Your browser doesn't support javascript.
Mostrar: 20 | 50 | 100
Resultados 1 - 4 de 4
Filtrar
Más filtros










Base de datos
Intervalo de año de publicación
1.
Nature ; 568(7753): 517-520, 2019 Apr.
Artículo en Inglés | MEDLINE | ID: mdl-30971829

RESUMEN

The detection of methane on Mars has been interpreted as indicating that geochemical or biotic activities could persist on Mars today1. A number of different measurements of methane show evidence of transient, locally elevated methane concentrations and seasonal variations in background methane concentrations2-5. These measurements, however, are difficult to reconcile with our current understanding of the chemistry and physics of the Martian atmosphere6,7, which-given methane's lifetime of several centuries-predicts an even, well mixed distribution of methane1,6,8. Here we report highly sensitive measurements of the atmosphere of Mars in an attempt to detect methane, using the ACS and NOMAD instruments onboard the ESA-Roscosmos ExoMars Trace Gas Orbiter from April to August 2018. We did not detect any methane over a range of latitudes in both hemispheres, obtaining an upper limit for methane of about 0.05 parts per billion by volume, which is 10 to 100 times lower than previously reported positive detections2,4. We suggest that reconciliation between the present findings and the background methane concentrations found in the Gale crater4 would require an unknown process that can rapidly remove or sequester methane from the lower atmosphere before it spreads globally.

2.
Nature ; 568(7753): 521-525, 2019 Apr.
Artículo en Inglés | MEDLINE | ID: mdl-30971830

RESUMEN

Global dust storms on Mars are rare1,2 but can affect the Martian atmosphere for several months. They can cause changes in atmospheric dynamics and inflation of the atmosphere3, primarily owing to solar heating of the dust3. In turn, changes in atmospheric dynamics can affect the distribution of atmospheric water vapour, with potential implications for the atmospheric photochemistry and climate on Mars4. Recent observations of the water vapour abundance in the Martian atmosphere during dust storm conditions revealed a high-altitude increase in atmospheric water vapour that was more pronounced at high northern latitudes5,6, as well as a decrease in the water column at low latitudes7,8. Here we present concurrent, high-resolution measurements of dust, water and semiheavy water (HDO) at the onset of a global dust storm, obtained by the NOMAD and ACS instruments onboard the ExoMars Trace Gas Orbiter. We report the vertical distribution of the HDO/H2O ratio (D/H) from the planetary boundary layer up to an altitude of 80 kilometres. Our findings suggest that before the onset of the dust storm, HDO abundances were reduced to levels below detectability at altitudes above 40 kilometres. This decrease in HDO coincided with the presence of water-ice clouds. During the storm, an increase in the abundance of H2O and HDO was observed at altitudes between 40 and 80 kilometres. We propose that these increased abundances may be the result of warmer temperatures during the dust storm causing stronger atmospheric circulation and preventing ice cloud formation, which may confine water vapour to lower altitudes through gravitational fall and subsequent sublimation of ice crystals3. The observed changes in H2O and HDO abundance occurred within a few days during the development of the dust storm, suggesting a fast impact of dust storms on the Martian atmosphere.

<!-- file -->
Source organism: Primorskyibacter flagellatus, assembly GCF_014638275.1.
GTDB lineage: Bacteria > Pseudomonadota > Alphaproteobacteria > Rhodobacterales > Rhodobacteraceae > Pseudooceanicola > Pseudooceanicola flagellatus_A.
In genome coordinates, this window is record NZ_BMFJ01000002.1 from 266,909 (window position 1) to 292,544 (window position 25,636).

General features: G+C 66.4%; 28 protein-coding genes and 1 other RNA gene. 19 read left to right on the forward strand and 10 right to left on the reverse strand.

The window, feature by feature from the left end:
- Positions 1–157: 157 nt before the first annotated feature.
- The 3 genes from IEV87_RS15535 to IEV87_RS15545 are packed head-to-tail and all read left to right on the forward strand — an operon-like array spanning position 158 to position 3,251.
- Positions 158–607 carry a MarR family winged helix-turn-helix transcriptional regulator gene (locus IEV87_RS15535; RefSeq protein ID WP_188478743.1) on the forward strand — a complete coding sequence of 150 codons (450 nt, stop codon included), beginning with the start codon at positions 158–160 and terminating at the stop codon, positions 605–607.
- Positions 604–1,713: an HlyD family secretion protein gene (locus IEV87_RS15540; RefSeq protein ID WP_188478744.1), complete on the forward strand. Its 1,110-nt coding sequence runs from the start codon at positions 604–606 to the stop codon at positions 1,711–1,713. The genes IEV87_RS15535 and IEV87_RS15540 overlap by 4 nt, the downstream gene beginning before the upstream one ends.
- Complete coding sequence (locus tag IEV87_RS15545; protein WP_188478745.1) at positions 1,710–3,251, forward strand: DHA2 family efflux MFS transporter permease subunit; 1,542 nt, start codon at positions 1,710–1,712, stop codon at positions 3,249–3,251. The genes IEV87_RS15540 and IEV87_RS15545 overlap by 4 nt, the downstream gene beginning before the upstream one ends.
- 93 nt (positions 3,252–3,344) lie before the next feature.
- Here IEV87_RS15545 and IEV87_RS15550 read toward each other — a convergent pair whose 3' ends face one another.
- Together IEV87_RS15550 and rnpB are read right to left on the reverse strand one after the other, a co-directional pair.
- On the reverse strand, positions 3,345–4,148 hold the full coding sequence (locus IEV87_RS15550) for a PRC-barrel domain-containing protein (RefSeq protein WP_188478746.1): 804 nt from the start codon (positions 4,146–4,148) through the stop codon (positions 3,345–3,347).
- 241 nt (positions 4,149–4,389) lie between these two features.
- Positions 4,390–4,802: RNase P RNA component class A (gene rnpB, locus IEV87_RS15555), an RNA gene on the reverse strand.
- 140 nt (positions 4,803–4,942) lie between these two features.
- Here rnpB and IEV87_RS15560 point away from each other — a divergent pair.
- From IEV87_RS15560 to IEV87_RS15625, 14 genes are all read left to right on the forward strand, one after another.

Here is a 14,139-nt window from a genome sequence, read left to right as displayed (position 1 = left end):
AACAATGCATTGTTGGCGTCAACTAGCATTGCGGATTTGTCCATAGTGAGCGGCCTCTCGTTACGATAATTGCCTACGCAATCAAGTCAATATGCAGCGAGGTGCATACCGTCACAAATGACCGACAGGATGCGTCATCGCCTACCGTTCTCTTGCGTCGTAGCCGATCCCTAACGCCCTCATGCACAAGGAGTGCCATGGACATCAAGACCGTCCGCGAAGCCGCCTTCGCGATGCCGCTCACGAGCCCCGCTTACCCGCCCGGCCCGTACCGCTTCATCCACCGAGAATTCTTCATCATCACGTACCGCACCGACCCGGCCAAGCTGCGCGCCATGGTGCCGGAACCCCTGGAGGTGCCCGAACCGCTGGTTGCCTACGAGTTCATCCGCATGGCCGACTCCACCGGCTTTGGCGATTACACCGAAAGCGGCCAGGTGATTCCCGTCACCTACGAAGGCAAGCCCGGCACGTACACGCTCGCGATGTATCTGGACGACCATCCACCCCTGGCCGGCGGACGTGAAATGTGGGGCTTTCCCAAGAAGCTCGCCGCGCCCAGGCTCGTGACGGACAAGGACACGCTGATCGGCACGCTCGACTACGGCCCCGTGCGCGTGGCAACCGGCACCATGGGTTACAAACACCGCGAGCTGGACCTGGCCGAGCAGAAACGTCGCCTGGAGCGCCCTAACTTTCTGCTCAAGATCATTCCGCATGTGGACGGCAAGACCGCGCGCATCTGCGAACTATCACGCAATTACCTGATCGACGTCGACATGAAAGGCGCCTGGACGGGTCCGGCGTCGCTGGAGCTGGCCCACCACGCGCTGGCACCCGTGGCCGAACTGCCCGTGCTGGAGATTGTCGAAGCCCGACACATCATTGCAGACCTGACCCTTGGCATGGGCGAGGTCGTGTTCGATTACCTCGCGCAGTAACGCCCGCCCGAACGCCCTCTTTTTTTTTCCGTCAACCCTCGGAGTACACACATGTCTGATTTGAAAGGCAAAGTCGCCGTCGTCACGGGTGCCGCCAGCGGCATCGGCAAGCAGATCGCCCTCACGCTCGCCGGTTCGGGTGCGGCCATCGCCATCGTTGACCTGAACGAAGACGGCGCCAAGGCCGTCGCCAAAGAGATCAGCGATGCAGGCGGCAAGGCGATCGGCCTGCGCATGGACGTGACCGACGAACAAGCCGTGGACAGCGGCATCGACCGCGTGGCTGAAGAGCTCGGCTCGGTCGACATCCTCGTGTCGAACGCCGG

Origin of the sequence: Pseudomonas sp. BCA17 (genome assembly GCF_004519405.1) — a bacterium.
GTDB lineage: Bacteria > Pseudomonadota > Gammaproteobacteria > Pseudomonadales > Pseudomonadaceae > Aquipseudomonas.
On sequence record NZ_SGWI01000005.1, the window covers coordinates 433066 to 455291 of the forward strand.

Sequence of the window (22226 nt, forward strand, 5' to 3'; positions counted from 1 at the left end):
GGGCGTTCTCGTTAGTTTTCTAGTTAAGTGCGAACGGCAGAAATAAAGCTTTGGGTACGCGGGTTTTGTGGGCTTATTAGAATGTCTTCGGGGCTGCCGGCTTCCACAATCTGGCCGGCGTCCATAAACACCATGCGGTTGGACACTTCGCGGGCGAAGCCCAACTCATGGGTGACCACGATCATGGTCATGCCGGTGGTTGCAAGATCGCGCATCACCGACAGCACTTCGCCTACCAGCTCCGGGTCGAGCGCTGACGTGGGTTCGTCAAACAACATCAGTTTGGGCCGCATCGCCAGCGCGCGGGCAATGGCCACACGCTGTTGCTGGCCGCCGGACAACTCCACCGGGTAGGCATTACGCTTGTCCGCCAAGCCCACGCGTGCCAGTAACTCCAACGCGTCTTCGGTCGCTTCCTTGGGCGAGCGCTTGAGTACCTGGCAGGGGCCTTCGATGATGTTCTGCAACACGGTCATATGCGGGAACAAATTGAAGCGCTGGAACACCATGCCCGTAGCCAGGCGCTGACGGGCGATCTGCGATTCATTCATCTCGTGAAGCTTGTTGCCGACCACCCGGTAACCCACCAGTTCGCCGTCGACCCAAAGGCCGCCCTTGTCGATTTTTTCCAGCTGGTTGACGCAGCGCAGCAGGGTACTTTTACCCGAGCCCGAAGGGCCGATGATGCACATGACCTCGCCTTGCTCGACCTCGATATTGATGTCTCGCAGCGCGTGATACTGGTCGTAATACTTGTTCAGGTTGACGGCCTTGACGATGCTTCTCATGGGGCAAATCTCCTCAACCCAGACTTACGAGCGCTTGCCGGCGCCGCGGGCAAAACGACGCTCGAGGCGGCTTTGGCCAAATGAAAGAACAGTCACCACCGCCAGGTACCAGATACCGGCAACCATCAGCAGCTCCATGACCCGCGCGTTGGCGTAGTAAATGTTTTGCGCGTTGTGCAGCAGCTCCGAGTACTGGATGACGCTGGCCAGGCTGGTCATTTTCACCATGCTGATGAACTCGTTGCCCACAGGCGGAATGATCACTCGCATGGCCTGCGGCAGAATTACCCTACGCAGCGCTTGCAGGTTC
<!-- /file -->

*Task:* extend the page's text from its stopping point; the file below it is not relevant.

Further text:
SELECCIÓN DE REFERENCIAS
DETALLE DE LA BÚSQUEDA